Interviews

Interview with Dr. Alexandros Nafpliotis

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Many Greeks believe that the dichotomy between a Greek civil service, which is perceived as slow, well-paid and overstretched and on the other hand of a private sector, which carries the costs of the existence of a big state is the reason for the current crisis. Who do you think is to blame for the Greek crisis?
First of all, I think it is essential to stress the multiple character of the current crisis. We live in a globalized economy now more than ever, and it is a truism that the effects of, for example, a credit crisis in the US could very much influ-ence economic policies in the Eurozone and beyond. In contrast with other countries around the world, Greece has been particularly hit by the so-called Great Recession of the late-2000s, for a variety of reasons. Greece‟s current predicament could be summed up in the herculean task of dealing with its sovereign debt crisis. This colossal public debt was mainly caused by spendthrift state policies during the previous three decades. Successive governments of Greece, whose economy is among the 30 largest in the world, and was one of the fastest growing in the Eurozone during the 2000s, based the country‟s entire social model on running large public deficits, predominantly in order to finance public sector jobs (thus creating a gigantic and unsustainable civil service), with an eye to gaining advantage over their political rivals. The somewhat nefarious ways of the credit rating agencies, in conjunction with the lack of a stentorian European answer to Greece‟s financial woes, has added poisonous elements to the already toxic mix. As far as the dichotomy mentioned in the question is concerned, I would like to make two observations. It is true that a large part of the Greek civil service is slow, well-paid and overstretched (I would also add inefficient and corrupt), and that the private sector is encumbered with all the negative consequences of a big state. However, I believe that it is the type and the function of the Greek economy (with the public sector accounting for about 40 percent of GDP), often characterized as „semi-soviet‟ due to the state‟s role and the predominance of vested interests (see, for instance, the existence of closed professions), that are the main culprits. One should not neglect the fact that a very large part of private sector activity (like construction, for example) is intertwined with the state, as it is mainly fi-nanced by it.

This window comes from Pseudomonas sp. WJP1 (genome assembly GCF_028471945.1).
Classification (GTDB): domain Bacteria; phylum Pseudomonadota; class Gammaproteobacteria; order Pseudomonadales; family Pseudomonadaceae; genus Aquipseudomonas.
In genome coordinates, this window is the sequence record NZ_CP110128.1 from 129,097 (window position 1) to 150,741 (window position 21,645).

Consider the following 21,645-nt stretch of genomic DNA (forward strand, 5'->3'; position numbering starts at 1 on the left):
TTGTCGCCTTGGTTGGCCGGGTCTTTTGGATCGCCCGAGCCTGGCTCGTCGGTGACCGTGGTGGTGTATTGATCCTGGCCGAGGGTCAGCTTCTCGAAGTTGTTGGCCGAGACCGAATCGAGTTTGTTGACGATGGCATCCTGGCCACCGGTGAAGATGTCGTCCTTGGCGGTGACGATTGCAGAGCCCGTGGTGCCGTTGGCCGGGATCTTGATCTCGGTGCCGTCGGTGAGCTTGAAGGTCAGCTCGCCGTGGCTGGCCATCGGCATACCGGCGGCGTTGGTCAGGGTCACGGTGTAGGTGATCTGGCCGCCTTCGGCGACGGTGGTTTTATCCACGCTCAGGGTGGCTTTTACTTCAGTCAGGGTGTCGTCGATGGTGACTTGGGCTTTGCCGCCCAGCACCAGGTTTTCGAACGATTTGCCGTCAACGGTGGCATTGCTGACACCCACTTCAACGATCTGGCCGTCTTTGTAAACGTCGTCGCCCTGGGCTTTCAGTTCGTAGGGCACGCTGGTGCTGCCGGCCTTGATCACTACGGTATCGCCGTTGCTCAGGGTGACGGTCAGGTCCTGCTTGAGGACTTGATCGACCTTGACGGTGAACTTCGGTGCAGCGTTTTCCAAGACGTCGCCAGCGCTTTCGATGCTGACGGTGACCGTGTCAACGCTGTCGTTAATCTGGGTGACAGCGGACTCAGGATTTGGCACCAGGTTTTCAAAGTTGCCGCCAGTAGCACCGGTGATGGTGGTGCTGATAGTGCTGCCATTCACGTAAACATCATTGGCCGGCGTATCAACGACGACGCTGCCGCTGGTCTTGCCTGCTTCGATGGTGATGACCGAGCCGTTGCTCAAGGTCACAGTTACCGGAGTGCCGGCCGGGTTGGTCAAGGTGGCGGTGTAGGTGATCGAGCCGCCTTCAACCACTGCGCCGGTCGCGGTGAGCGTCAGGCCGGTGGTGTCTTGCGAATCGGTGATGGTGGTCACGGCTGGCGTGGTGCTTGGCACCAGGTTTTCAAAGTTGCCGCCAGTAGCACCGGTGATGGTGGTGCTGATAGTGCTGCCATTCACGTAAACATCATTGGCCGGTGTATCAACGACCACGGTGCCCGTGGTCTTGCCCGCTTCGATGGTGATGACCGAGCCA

For the last two months, a new social movement (Desperates) continuously protests against the austerity measures. How does the political system see this movement/phenomenon?
The movement of Aganaktismenoi (Indignants) of Greece was modelled on that of the Indignados of Spain (its creation was actually sparked by protesters in Madrid). It now seems to have lost its, arguably significant, momentum. The originality of this social movement was owed to the fact that it was distinctively non-violent, and that it attracted people from across the political spectrum. Press and politicians alike initially discredited the movement thinking or hoping it would go away quickly. The perseverance of the demonsrators, however, forced the political system to pay increased attention to the movement. Unfortunately, though, this multifarious and far from monolithic phenomenon was once again exploited by politicians who wished to create the false impression that they were in touch with the people on the street. The protesters, on their part, did not manage to agree on anything more than their opposition to the austerity measures and the condemnation of MPs and the political system as a whole.

What are the benefits of staying in the Eurozone and the bene-fits of going back to the drachma?


Published in Political Reflection Magazine Vol. 2 No. 3


 

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